evening|summer / by Christina Rosalie

As the sky grows dark, the twilight feels heavy like velvet, and sweet like licorice. Fireflies come out, and Venus too, above us blinking from among the pink and pale indigo of heaven. So far up, she twirls, casts off the sun’s bright light, and sends it back to us like a love letter; a secret message.

It's nearly dark and maybe we all make wishes looking up. We see fading contrails; the sky turning to night.

Bats swoop as we gather around the fire with marshmallows on hand-carved sticks; the boys run laps around the house then ask for seconds, thirds, their faces sticky sweet. Sprout eats corn off the cob, then goes docilely to bed, his hair smelling like vanilla and wood smoke; his arm hooked around my neck, a small piece of heaven.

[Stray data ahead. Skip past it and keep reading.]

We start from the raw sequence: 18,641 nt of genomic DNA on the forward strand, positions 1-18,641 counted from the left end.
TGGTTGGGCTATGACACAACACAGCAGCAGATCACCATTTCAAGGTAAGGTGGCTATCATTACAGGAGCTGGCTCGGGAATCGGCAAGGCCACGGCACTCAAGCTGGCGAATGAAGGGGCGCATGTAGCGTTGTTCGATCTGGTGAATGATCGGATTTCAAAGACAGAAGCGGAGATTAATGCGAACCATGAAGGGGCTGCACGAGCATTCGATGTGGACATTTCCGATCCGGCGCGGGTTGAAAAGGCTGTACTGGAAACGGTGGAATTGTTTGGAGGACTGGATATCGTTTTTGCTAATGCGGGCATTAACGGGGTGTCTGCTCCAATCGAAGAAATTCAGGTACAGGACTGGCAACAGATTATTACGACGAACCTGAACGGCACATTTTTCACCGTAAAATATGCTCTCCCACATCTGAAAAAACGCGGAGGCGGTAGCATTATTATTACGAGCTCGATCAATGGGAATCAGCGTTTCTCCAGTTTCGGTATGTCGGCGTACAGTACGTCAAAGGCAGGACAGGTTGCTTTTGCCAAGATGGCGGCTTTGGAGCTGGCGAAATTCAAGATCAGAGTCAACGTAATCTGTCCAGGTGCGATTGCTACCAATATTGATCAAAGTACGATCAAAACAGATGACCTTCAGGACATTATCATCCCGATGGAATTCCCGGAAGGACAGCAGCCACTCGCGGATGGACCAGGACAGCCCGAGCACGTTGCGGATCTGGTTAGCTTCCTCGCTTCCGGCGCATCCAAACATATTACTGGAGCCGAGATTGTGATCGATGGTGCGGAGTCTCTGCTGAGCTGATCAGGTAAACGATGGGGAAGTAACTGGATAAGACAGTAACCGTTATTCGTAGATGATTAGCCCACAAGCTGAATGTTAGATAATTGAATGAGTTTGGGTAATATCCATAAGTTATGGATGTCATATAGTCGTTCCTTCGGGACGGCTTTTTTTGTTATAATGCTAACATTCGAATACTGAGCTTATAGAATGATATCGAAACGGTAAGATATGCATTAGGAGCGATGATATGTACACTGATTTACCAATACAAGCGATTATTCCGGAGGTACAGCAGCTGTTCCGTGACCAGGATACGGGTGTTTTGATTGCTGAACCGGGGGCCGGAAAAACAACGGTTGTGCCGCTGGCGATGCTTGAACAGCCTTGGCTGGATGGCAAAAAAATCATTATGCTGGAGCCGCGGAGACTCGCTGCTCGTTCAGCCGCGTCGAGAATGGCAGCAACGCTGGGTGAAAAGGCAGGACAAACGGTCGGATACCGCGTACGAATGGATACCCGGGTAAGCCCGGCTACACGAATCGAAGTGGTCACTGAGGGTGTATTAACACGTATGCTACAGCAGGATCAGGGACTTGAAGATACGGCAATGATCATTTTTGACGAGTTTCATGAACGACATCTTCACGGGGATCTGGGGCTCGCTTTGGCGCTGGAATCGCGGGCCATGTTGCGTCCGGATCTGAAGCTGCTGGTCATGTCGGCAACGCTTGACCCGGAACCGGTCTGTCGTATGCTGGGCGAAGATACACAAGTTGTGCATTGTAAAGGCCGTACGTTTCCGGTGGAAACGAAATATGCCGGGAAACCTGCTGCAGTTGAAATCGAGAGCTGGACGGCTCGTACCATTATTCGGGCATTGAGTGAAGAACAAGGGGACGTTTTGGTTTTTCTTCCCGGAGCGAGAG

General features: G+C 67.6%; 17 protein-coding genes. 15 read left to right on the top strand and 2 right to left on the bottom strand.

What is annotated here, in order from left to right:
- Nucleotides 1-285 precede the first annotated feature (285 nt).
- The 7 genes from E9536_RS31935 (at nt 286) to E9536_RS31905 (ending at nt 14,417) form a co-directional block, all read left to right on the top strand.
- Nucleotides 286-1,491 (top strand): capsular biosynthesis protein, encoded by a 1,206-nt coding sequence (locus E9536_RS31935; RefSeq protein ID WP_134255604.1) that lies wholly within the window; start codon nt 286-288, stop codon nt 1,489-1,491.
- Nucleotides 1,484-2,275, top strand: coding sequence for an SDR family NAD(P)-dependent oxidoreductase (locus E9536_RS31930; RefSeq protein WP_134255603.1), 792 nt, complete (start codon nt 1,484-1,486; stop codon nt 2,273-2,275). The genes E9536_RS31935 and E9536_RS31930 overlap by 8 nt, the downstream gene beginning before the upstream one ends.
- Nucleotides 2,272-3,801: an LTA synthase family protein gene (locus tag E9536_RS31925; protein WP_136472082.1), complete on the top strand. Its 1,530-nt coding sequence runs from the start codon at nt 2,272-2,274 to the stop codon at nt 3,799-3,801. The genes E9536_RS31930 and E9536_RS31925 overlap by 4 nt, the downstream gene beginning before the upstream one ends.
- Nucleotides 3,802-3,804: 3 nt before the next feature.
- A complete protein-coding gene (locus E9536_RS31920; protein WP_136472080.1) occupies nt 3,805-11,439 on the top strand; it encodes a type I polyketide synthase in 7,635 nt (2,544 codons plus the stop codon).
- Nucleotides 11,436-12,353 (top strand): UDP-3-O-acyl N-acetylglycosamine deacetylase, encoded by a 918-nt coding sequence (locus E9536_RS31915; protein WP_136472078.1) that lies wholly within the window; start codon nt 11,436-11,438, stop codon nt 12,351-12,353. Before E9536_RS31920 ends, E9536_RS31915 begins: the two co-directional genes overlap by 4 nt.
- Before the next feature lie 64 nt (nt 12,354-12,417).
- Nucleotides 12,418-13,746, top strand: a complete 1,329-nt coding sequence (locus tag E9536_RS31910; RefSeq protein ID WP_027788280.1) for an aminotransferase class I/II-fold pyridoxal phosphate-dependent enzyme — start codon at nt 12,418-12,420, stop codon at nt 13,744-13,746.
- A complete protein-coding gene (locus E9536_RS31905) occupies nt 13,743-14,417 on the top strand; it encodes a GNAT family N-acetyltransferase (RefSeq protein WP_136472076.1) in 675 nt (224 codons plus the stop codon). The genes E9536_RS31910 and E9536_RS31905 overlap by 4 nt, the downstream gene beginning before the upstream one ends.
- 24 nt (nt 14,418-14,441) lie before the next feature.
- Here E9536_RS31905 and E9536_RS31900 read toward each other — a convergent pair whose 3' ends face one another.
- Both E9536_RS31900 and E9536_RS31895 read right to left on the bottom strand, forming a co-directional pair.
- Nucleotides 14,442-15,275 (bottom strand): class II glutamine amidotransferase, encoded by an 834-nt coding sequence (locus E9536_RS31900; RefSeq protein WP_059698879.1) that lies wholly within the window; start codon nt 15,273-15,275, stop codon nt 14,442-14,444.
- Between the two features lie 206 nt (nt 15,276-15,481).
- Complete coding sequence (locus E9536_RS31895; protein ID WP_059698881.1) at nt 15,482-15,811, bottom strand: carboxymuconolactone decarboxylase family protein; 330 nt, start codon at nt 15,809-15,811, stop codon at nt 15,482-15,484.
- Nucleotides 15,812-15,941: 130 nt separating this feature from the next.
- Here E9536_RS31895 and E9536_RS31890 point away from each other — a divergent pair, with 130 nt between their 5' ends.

We eat until we’re full then lull; find conversation; lull again. There are kebabs with pineapple and purple onions; fresh corn with butter; grilled nan; steak.; brownies for dessert; wine.

The kids head indoors and their laughter floats through the open window and yellow light spills each rectangle onto the bluing lawn.

I spill wine on my jeans, my feet are grass stained, the boys are covered with dirt and it is perfect. Guitar fills the night air with lilting notes; our faces are light by flame, thrushes call until the sun's long gone.

It’s summertime. Here, this, finally.